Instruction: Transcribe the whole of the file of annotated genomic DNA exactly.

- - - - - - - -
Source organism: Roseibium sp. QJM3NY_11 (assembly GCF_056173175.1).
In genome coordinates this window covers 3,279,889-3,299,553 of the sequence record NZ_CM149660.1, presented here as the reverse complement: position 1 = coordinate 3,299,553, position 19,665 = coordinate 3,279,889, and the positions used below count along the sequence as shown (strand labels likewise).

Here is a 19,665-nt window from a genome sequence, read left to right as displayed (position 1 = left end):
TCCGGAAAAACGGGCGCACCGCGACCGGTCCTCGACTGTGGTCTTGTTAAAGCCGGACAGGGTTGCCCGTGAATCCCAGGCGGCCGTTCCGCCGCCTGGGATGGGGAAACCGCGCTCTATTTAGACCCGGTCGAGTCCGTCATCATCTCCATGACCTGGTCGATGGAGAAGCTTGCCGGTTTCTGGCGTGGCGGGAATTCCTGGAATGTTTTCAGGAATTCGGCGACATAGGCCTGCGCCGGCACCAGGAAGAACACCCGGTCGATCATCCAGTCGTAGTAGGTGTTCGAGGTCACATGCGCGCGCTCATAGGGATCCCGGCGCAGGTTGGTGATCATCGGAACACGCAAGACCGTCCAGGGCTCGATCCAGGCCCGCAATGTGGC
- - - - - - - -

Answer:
Source organism: Roseibium sp. QJM3NY_11 (assembly GCF_056173175.1).
In genome coordinates this window covers 3,279,889-3,299,553 of the sequence record NZ_CM149660.1, presented here as the reverse complement: position 1 = coordinate 3,299,553, position 19,665 = coordinate 3,279,889, and the positions used below count along the sequence as shown (strand labels likewise).

Here is a 19,665-nt window from a genome sequence, read left to right as displayed (position 1 = left end):
TCCGGAAAAACGGGCGCACCGCGACCGGTCCTCGACTGTGGTCTTGTTAAAGCCGGACAGGGTTGCCCGTGAATCCCAGGCGGCCGTTCCGCCGCCTGGGATGGGGAAACCGCGCTCTATTTAGACCCGGTCGAGTCCGTCATCATCTCCATGACCTGGTCGATGGAGAAGCTTGCCGGTTTCTGGCGTGGCGGGAATTCCTGGAATGTTTTCAGGAATTCGGCGACATAGGCCTGCGCCGGCACCAGGAAGAACACCCGGTCGATCATCCAGTCGTAGTAGGTGTTCGAGGTCACATGCGCGCGCTCATAGGGATCCCGGCGCAGGTTGGTGATCATCGGAACACGCAAGACCGTCCAGGGCTCGATCCAGGCCCGCAATGTGGC